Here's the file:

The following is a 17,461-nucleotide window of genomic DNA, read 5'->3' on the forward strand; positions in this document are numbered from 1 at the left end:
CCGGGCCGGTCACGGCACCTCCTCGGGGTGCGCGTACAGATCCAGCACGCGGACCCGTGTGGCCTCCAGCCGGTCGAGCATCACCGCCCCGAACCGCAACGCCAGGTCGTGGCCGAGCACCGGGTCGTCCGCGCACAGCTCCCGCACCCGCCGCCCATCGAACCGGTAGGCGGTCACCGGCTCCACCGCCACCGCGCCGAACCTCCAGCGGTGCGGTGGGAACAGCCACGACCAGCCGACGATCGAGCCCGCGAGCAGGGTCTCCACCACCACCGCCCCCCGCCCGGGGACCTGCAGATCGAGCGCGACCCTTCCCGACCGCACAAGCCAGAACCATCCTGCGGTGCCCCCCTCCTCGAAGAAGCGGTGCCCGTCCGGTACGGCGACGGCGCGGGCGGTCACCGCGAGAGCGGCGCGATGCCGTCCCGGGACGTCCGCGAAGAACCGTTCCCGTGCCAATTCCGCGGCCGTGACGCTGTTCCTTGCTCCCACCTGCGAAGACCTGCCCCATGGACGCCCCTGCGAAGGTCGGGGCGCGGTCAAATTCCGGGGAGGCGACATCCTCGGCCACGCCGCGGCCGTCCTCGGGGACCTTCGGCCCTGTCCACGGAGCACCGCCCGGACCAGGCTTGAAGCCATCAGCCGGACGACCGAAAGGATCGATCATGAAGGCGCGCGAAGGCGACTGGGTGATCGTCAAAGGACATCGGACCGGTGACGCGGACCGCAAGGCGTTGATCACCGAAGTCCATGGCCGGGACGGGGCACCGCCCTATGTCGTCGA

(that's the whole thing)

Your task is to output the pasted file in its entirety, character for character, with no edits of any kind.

The following is a 17,461-nucleotide window of genomic DNA, read 5'->3' on the forward strand; positions in this document are numbered from 1 at the left end:
CCGGGCCGGTCACGGCACCTCCTCGGGGTGCGCGTACAGATCCAGCACGCGGACCCGTGTGGCCTCCAGCCGGTCGAGCATCACCGCCCCGAACCGCAACGCCAGGTCGTGGCCGAGCACCGGGTCGTCCGCGCACAGCTCCCGCACCCGCCGCCCATCGAACCGGTAGGCGGTCACCGGCTCCACCGCCACCGCGCCGAACCTCCAGCGGTGCGGTGGGAACAGCCACGACCAGCCGACGATCGAGCCCGCGAGCAGGGTCTCCACCACCACCGCCCCCCGCCCGGGGACCTGCAGATCGAGCGCGACCCTTCCCGACCGCACAAGCCAGAACCATCCTGCGGTGCCCCCCTCCTCGAAGAAGCGGTGCCCGTCCGGTACGGCGACGGCGCGGGCGGTCACCGCGAGAGCGGCGCGATGCCGTCCCGGGACGTCCGCGAAGAACCGTTCCCGTGCCAATTCCGCGGCCGTGACGCTGTTCCTTGCTCCCACCTGCGAAGACCTGCCCCATGGACGCCCCTGCGAAGGTCGGGGCGCGGTCAAATTCCGGGGAGGCGACATCCTCGGCCACGCCGCGGCCGTCCTCGGGGACCTTCGGCCCTGTCCACGGAGCACCGCCCGGACCAGGCTTGAAGCCATCAGCCGGACGACCGAAAGGATCGATCATGAAGGCGCGCGAAGGCGACTGGGTGATCGTCAAAGGACATCGGACCGGTGACGCGGACCGCAAGGCGTTGATCACCGAAGTCCATGGCCGGGACGGGGCACCGCCCTATGTCGTCGA